• Nine million children are susceptible to catching measles, experts warn
  • Experts warn they are at risk because they haven’t had their MMR jabs
  • Measles is one of the most contagious diseases, and can spread quickly
  • 94% of children are immune but if that figure drops outbreaks are likely 

Lizzie Parry For Dailymail.com

One in eight children in the US are at risk of catching measles because of gaps in vaccinations rates, experts have warned.

Those who are not vaccinated or who are under-vaccinated, are highly susceptible to becoming sick with the highly contagious illness.

Measles is caught through direct contact, and via droplets that can spread through the air.

It is one of the most contagious of the vaccine-preventable diseases, meaning to prevent epidemics, it is necessary to maintain high levels of immunity.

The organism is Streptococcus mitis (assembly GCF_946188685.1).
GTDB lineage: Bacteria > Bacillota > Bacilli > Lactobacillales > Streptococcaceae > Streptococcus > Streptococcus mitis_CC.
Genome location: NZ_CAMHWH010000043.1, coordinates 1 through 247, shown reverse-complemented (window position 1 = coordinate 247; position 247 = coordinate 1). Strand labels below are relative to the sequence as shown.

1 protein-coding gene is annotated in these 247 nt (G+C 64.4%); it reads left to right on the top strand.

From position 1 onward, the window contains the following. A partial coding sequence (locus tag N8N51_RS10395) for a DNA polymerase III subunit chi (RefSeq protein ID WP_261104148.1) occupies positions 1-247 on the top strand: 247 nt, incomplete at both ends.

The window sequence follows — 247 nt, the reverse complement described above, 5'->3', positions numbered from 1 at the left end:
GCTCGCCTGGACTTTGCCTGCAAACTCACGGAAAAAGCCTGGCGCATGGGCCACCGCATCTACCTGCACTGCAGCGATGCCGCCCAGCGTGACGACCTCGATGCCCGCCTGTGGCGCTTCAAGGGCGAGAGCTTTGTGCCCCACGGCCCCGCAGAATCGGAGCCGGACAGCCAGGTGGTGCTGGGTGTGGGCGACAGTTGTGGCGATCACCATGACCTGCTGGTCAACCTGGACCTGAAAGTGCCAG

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Experts have warned nine million children in the US are at risk of measles - the equivalent of one in eight (file image posed by a model)

Experts have warned nine million children in the US are at risk of measles – the equivalent of one in eight (file image posed by a model)

But, a new analysis of national vaccination rates, presented at ID Week in San Diego, has revealed nine million children, from infants to 17-year-olds are susceptible to catching measles.

The disease can lead to pneumonia, encephalitis and in extreme cases death.  

Experts warn these children are at risk because they haven’t received the measles, mumps and rubella (MMR) vaccine, or have only received one of the two doses.

Some children are vulnerable because they can’t receive the vaccine for medical reasons, or are not yet old enough to be vaccinated.

Others though, are not vaccinated because their parents delay vaccination or opt out for religious or personal reasons. 

The findings are significant because in their analysis, researchers from Emory University found the percentage of children immune to measles is very close to the range of 92 to 94 per cent.

Below this threshold, measles outbreaks are possible and could lead to widespread illness.